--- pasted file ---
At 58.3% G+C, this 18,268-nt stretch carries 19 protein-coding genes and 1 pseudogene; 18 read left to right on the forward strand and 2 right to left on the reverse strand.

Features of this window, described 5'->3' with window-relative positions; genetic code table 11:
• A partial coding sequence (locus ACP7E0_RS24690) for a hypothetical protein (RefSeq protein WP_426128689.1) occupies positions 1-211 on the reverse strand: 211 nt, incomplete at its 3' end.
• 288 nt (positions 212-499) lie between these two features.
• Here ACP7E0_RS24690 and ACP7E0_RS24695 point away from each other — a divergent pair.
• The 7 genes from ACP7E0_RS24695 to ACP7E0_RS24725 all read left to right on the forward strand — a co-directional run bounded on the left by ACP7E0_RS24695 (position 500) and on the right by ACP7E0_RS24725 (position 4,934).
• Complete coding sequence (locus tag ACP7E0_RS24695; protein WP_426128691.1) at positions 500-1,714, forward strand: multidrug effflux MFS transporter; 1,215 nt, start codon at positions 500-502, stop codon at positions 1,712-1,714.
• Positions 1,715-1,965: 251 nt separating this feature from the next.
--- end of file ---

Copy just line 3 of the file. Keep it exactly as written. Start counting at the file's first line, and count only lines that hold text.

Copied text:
• A partial coding sequence (locus ACP7E0_RS24690) for a hypothetical protein (RefSeq protein WP_426128689.1) occupies positions 1-211 on the reverse strand: 211 nt, incomplete at its 3' end.